I have never used lemon balm, but I believe that it makes a wonderful ice-cream; lemongrass is just gorgeous; chives are great with soft cheese (something I want to have a go at making but no, I am not getting a goat); basil I throw into pasta sauce or eat on a salad of mozzerella and tomatoes; thyme is fabulous with mushrooms or in the veggie cottage pie I made this afternoon; coriander goes into anything vaguely Asian.

At this rate, they yard will be full, I can’t get out there


Thinking Aloud.

A horrible thought struck me yesterday as I stood and admired my garlic (yes, I have become one of those people who can’t stop looking at their handiwork). Should a miracle happen, and I actually get to harvest some of the veggies I am nurturing, I need to find something to do with them.

The kholrabi and dwarf beans were planted at the weekend, so it is only the cauliflower and turnips to sow and the tomato plant to put out. I had pretty much given up on the aubergines, there was no sign of life at all, so I thought I would probably use the pot for cut and come again salad leaves.

I went out to check on everything this morning, to find that the kholrabi is already showing, there are a couple of beans and shock, horror a single aubergine is popping a tiny green shoot above the soil.

Assuming that I get crops from all my pots, I am going to be very well fed. I have been hitting the cook books, and internet for ideas. I am not the most inventive cook, so quite honestly need all the help I can get. “Cream Cheese with Beetroot stack and Beetroot salsa” sounds good to me, as does “Kohlrabi, Apple and Creamy Mustard Salad” but hopefully two recipes won’t be enough.

One thing I do know, is that I need to put in some herbs. I do have a Rosemary and a Bay Tree, neither of which I use, but some lovely thyme (great with mushrooms, cheese and beetroot) would be fabulous, and perhaps some parsley. Some more research is required I think.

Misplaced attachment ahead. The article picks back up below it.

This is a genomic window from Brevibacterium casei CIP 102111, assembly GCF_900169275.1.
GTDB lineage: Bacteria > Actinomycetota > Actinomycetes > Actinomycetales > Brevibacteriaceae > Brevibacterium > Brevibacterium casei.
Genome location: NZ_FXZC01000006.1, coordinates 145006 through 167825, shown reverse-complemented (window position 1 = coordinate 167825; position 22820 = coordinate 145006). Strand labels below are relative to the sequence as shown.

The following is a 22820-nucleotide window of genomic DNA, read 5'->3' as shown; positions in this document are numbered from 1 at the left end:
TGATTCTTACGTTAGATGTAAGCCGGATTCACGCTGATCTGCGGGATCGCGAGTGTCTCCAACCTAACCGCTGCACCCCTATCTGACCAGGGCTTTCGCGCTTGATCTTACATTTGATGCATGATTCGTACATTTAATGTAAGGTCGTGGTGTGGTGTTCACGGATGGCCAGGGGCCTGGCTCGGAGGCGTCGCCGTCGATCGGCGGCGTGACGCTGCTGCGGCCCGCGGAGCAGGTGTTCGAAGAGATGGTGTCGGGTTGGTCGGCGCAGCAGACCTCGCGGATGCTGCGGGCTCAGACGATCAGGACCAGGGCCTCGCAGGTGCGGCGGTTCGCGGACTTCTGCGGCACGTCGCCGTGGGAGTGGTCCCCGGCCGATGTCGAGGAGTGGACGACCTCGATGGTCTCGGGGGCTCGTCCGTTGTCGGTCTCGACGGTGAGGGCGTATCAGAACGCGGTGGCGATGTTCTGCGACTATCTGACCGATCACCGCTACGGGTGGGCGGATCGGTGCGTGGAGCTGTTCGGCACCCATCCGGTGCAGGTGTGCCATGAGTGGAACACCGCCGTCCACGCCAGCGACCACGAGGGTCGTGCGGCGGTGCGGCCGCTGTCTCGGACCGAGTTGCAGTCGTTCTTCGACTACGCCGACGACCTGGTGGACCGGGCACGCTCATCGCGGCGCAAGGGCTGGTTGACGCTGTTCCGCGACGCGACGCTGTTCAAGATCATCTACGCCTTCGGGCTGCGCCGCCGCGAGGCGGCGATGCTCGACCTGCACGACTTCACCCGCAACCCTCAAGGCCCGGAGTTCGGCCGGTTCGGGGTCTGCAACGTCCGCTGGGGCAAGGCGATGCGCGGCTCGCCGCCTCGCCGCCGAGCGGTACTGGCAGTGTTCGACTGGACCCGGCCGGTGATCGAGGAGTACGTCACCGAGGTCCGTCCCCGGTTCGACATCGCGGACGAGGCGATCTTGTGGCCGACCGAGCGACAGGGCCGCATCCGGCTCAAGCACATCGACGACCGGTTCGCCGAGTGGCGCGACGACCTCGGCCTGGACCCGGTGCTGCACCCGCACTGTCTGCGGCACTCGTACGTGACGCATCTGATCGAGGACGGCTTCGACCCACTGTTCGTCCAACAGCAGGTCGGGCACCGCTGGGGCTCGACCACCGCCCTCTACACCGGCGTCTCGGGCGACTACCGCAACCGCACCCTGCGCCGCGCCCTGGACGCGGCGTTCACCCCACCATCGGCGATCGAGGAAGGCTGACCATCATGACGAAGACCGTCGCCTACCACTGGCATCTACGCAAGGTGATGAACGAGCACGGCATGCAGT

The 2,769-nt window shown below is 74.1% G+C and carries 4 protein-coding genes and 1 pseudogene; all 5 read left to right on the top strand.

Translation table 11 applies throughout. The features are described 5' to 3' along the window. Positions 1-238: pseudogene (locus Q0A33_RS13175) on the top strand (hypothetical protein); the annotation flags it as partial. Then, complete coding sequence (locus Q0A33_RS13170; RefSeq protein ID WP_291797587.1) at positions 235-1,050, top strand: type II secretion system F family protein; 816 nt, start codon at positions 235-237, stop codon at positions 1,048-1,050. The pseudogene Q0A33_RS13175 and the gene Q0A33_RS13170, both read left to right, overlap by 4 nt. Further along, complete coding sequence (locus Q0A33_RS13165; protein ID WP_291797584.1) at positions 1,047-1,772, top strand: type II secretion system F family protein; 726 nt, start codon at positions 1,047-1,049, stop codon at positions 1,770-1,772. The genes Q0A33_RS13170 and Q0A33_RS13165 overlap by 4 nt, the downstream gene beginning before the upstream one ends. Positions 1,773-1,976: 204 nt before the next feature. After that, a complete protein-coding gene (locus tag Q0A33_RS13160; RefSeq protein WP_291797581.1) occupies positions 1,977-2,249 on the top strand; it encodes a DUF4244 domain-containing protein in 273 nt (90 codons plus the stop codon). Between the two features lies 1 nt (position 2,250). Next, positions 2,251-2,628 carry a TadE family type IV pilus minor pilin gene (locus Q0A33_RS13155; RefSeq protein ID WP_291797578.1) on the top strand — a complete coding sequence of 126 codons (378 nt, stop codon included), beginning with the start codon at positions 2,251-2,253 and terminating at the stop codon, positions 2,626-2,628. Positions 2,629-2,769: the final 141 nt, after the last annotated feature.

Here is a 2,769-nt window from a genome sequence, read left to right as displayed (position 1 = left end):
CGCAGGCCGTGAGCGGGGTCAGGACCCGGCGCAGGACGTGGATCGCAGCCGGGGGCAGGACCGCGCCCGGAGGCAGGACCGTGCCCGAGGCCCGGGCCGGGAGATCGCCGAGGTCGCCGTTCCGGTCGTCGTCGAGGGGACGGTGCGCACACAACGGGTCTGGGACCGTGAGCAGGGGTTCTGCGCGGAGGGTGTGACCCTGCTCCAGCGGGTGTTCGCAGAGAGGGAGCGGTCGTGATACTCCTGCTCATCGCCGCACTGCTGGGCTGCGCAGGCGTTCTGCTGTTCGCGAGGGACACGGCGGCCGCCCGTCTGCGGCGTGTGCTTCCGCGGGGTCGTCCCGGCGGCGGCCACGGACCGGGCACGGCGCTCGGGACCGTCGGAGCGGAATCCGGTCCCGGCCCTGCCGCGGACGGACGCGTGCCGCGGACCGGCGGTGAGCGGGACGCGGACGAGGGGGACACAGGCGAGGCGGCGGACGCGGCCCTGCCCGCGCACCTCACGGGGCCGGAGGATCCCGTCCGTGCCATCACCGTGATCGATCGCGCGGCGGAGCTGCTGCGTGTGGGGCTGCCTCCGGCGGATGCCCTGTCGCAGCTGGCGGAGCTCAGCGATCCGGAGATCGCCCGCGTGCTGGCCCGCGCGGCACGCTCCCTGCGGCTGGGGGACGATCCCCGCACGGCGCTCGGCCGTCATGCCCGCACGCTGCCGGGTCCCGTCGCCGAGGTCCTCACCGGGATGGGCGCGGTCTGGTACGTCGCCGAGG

Peas, Garlic and other things


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The peas are continuing to do well. In fact, they are positively thriving. It won’t be long before I have to build them a wigwam as support.

PeasThere is sign of life in the leeks – just, and the Elephant garlic is doing fabulously.

Elephant Garlic

I am going to go tomorrow to get a couple more buckets and plant the kholrabi and cauliflower, but it will be a little while before the rest of the seeds can go in. I cheated slightly and bought a tomato plant. It is starting to get a bit leggy so probably needs a bigger pot.

The weather has taken a turn cooler, and this week we have had pretty much every weather condition known to man – sun, wind, rain, sleet and in parts of the country there has been snow. It is hard to think that it is now May and summer is supposed to be around the corner.

Back soon!

Signs of Life


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In the last week, signs of life have started to appear in my veggie pots. The peas are doing particularly well, the two garlic cloves are pushing their greenery above the soil and the beetroot is starting to appear.

I find this rather exciting. I am not known for the abilty to grow things, and to have got this far is a bit of a miracle. There are some other seeds I need to pop in, but have not had chance to, but will in the next couple of weeks.

My main problem, is keeping the cats out of the pots. For reasons I really do not understand they love to curl up in a plant pot and I am trying to work out how to stop this ….

IMG_1750I am so tempted to water it an see what happens!